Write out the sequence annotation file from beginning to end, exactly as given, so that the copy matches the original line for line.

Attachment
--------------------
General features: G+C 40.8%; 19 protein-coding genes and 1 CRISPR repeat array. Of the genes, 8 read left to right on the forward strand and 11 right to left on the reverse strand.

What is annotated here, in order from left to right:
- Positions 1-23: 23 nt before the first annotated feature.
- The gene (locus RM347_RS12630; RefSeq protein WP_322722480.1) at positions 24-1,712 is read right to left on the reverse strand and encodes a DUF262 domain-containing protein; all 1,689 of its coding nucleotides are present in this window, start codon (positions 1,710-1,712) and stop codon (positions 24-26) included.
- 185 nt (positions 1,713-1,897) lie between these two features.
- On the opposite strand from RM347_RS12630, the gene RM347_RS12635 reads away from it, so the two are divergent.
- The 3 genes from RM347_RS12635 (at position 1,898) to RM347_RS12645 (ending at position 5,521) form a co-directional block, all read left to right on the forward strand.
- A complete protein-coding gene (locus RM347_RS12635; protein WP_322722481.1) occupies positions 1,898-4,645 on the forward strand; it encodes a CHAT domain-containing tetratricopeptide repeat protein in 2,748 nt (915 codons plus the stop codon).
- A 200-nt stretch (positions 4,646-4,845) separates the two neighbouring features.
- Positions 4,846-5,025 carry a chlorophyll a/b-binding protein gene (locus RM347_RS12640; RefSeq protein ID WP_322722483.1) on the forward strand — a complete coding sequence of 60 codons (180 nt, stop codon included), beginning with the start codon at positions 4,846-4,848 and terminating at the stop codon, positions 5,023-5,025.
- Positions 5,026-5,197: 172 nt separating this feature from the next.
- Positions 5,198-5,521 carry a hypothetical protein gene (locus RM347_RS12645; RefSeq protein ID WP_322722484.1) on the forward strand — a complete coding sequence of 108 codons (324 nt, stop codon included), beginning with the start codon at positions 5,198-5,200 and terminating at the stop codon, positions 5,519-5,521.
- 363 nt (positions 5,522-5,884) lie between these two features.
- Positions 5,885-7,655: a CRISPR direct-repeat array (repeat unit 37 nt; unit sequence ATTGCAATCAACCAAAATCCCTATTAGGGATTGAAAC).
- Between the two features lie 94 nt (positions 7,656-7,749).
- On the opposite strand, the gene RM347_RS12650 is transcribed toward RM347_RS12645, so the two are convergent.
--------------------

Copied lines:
General features: G+C 40.8%; 19 protein-coding genes and 1 CRISPR repeat array. Of the genes, 8 read left to right on the forward strand and 11 right to left on the reverse strand.

What is annotated here, in order from left to right:
- Positions 1-23: 23 nt before the first annotated feature.
- The gene (locus RM347_RS12630; RefSeq protein WP_322722480.1) at positions 24-1,712 is read right to left on the reverse strand and encodes a DUF262 domain-containing protein; all 1,689 of its coding nucleotides are present in this window, start codon (positions 1,710-1,712) and stop codon (positions 24-26) included.
- 185 nt (positions 1,713-1,897) lie between these two features.
- On the opposite strand from RM347_RS12630, the gene RM347_RS12635 reads away from it, so the two are divergent.
- The 3 genes from RM347_RS12635 (at position 1,898) to RM347_RS12645 (ending at position 5,521) form a co-directional block, all read left to right on the forward strand.
- A complete protein-coding gene (locus RM347_RS12635; protein WP_322722481.1) occupies positions 1,898-4,645 on the forward strand; it encodes a CHAT domain-containing tetratricopeptide repeat protein in 2,748 nt (915 codons plus the stop codon).
- A 200-nt stretch (positions 4,646-4,845) separates the two neighbouring features.
- Positions 4,846-5,025 carry a chlorophyll a/b-binding protein gene (locus RM347_RS12640; RefSeq protein ID WP_322722483.1) on the forward strand — a complete coding sequence of 60 codons (180 nt, stop codon included), beginning with the start codon at positions 4,846-4,848 and terminating at the stop codon, positions 5,023-5,025.
- Positions 5,026-5,197: 172 nt separating this feature from the next.
- Positions 5,198-5,521 carry a hypothetical protein gene (locus RM347_RS12645; RefSeq protein ID WP_322722484.1) on the forward strand — a complete coding sequence of 108 codons (324 nt, stop codon included), beginning with the start codon at positions 5,198-5,200 and terminating at the stop codon, positions 5,519-5,521.
- 363 nt (positions 5,522-5,884) lie between these two features.
- Positions 5,885-7,655: a CRISPR direct-repeat array (repeat unit 37 nt; unit sequence ATTGCAATCAACCAAAATCCCTATTAGGGATTGAAAC).
- Between the two features lie 94 nt (positions 7,656-7,749).
- On the opposite strand, the gene RM347_RS12650 is transcribed toward RM347_RS12645, so the two are convergent.